While I do think her work is very cool and commend her on her efforts, I have always thought that the thing that makes the problem difficult was not the type of paper but rather the WAY it is folded. I was told that the paper had to be first folded in one direction and next in the other direction. In other words, if you were to use an 8x10 piece of paper, you would fold it in half to create a rectangle, then fold the rectangle in half to create a square, etc. Folding in the same direction makes the problem easier because you do not have the resistance of the opposing folds. Even folding the "right" way, I think it's possible to go more than 8 times, but you'd have to start out with a football field sized piece of paper!


Aero
Posted 29 December 2006 at 04:39 pm

4,00 feet of toilet paper. That could last a lifetime for someone.

Anyways...
I say good job to her.


thirteenburn
Posted 30 January 2007 at 01:21 am

I guess I'm confused here. I thought the whole point to this problem is that there are parameters and since they weren't followed, nothing was accomplished. I could say "toy boat" 10 times slowly and carefully, but that's not how it's supposed to be done. And it's obvious that the spirit of the seven folds problem in this case wasn't followed either.

The whole point of this is to take a standard sheet of paper being of standard thickness as well as measuring 8 1/2" x 11" in size. You then take said piece of paper and the fold in half, turn it 90 degrees, fold in half again, turn 90 degrees, again fold it in half, and so on. No one yet has gone more the seven times and regardless of what 99% of you are saying here, neither did she.

I give this girl nothing.

She did nothing.

End of story.


Record Broke
Posted 03 May 2007 at 01:52 am

The record has since been broken - and legitimately.

This girl while creative did not adhere to the spirit of the challenge. She did not fold the paper correctly, it should be turned 90 degrees at each fold then folded on itself. She did not have to refold a fold with her method - thus, the longer the paper the easier to do. If she adhered to the spirit, the toliet paper would not have worked. She should never have been in any record book - breaking that record is as simple as getting a longer piece of material (paper of any kind). All you would need is the right connection in the right factory.

My 2 cents, no refunds.


ZeTron
Posted 08 May 2007 at 04:28 pm

MythBusters season 5 had a segment on this very subject (well after this article was written). They even mentioned Britney in their show. They were unable to fold a standard piece of paper more than 7 times. However they were able to fold a slightly larger sheet of paper 11 times! (And by slightly I mean about 170 ft x 220 ft and they used a steam roller to flatten the fold and a fork-lift to life the paper for the last few folds because the paper was so heavy, lol)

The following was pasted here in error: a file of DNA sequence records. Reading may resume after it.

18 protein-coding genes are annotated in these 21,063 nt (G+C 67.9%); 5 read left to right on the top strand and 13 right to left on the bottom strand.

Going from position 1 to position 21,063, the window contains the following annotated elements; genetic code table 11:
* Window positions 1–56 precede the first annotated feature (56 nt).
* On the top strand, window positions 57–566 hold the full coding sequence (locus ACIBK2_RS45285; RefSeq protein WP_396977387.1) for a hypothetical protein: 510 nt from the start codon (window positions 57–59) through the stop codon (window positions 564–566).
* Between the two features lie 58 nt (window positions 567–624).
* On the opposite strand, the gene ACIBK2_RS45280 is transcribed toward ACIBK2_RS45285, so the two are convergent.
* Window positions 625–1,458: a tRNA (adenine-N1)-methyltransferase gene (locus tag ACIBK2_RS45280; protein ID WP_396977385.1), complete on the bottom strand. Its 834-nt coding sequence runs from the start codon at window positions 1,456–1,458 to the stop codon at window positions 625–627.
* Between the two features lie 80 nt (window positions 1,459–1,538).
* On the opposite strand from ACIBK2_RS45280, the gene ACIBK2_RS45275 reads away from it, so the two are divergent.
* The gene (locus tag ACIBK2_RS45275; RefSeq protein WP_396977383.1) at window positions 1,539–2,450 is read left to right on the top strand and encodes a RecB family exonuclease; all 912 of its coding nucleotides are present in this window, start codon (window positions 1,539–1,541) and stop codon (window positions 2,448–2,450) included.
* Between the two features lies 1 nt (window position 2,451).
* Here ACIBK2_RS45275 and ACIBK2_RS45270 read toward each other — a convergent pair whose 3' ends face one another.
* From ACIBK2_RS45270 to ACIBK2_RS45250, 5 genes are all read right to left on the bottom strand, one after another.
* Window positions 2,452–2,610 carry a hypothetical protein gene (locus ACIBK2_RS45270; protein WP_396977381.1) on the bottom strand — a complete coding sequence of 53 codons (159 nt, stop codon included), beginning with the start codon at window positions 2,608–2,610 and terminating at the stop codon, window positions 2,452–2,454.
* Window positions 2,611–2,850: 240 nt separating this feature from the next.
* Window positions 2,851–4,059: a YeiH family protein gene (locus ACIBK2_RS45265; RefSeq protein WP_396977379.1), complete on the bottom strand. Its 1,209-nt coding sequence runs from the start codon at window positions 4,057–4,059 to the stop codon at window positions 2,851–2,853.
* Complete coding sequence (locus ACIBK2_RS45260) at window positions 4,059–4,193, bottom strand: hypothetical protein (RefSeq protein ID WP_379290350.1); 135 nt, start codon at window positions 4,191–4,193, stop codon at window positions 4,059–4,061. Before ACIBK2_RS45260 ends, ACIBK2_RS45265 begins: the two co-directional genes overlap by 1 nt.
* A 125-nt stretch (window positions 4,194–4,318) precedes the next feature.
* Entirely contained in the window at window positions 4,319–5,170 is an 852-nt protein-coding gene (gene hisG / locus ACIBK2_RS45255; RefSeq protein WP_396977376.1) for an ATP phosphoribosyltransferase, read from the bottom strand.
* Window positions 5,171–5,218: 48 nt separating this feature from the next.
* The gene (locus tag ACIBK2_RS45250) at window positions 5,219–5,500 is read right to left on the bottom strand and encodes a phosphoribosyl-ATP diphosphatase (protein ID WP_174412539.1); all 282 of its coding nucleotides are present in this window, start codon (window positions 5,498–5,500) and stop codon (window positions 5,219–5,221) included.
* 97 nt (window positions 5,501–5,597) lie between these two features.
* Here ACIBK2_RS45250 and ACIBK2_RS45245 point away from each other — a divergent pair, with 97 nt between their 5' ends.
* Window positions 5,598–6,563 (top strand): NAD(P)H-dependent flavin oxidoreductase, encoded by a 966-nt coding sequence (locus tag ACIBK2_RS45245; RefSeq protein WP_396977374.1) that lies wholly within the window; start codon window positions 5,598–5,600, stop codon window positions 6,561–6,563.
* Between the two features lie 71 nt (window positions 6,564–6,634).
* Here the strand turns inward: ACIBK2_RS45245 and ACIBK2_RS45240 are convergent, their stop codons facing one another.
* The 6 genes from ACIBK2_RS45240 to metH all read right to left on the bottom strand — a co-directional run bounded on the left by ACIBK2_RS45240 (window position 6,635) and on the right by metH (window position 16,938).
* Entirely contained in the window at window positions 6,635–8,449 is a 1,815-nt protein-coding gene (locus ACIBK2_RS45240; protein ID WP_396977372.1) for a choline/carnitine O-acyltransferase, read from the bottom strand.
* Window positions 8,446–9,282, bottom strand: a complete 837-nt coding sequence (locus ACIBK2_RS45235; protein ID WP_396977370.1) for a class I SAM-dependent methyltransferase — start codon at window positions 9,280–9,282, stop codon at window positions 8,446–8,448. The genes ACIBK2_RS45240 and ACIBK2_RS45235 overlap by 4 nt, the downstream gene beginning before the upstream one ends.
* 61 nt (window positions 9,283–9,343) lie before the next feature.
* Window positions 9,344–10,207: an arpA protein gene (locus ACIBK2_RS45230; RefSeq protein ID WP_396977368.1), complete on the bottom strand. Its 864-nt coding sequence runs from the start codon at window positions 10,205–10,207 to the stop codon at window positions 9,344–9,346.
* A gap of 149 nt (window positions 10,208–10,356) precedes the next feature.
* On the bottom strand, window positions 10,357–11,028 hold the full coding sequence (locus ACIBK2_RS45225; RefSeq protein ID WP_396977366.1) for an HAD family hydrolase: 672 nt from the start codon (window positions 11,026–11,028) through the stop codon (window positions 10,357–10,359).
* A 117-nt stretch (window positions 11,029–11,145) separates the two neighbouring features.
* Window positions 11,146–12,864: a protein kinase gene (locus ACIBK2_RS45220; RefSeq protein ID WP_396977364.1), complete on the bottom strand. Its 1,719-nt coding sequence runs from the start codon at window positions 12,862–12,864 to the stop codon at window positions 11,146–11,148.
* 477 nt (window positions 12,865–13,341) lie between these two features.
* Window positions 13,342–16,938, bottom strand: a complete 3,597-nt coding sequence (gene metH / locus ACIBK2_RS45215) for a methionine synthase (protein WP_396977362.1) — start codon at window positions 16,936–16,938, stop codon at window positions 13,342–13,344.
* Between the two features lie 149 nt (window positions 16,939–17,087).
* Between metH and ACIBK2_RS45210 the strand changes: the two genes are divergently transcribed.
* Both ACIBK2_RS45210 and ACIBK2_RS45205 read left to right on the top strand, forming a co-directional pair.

Dizzee
Posted 09 May 2007 at 02:28 pm

Sheryl Crow would be SO MAD at this horrible abuse of toilet paper. =P


Defiant
Posted 28 May 2007 at 05:52 pm

No, come on. The challenge is "a sheet of paper". That's in normal parlance and with what was at one time common sense. It refers to a normal sheet of writing, or binder, or if you're trying to cheat, newspaper. And it won't work within those parameters. The challenge isn't to get a sheet of paper three acres in area, nor sheets of atomic thickness of the most malleable semi-common element on the planet. It's a piece of paper, and no, you [b]can't[/b] fold one more than eight times.
Still, congratulations on the Saltines thing. I'd not heard of anyone who'd done that. Well, and lived, anyway.


Alx_xlA
Posted 29 September 2007 at 06:55 pm

Indeed. The point of the problem isn't weather or not you can fold PAPER 8+ times, but a letter/A4 sheet of standard-weight (20lb) printer paper. Newspaper is sort of cheating, but is still semi-qualified for the challenge, since it's a piece of paper people use every day. A roll of industrial toilet paper is just not an acceptable substitute. The paper the Mythbusters used was simply too large to qualify, although it had a similar ratio to regular paper. If you have to use a forklift, a steamroller, a shopping mall, or an aircraft hangar, it's too big. Also, she shouldn't claim that she did it, as she folded the paper in one direction only, since it did not have the L/W ratio that "real" paper does.


dacoobob
Posted 25 November 2007 at 07:16 pm

So TP isn't "a piece of paper people use every day"? Speak for yourself buddy, and maybe start eating more fibre...


Mirage_GSM
Posted 05 August 2008 at 01:41 am

While you could argue that using a larger sheet of paper was cheating (and according to the parameters of the task set by her teacher it wasn't) I have never heard that there was any inhibition regarding the way the paper had to be folded.
In fact that would be quite silly. If the only way you are allowed to solve a problem was a way someone else had already attempted and proven unfeasible, we should have stopped researching flight after Icarus died!
However regardless of whether she broke any records or not, that girl commands my respect simply because she managed to develop those equations. I consider myself quite competent in mathematics and I could not have developped those from scratch.
I challenge all those who belittle her achievement to accomplish something comparable.


Rodger Wrighthead
Posted 28 July 2009 at 01:16 am

Pro.


DamnAwesome
Posted 18 February 2011 at 05:00 pm

I've always heard that it is physically impossible to fold a paper more than 7 or 8 times, no matter what size it is. It's one of those urban legends that goes around.


END OF COMMENTS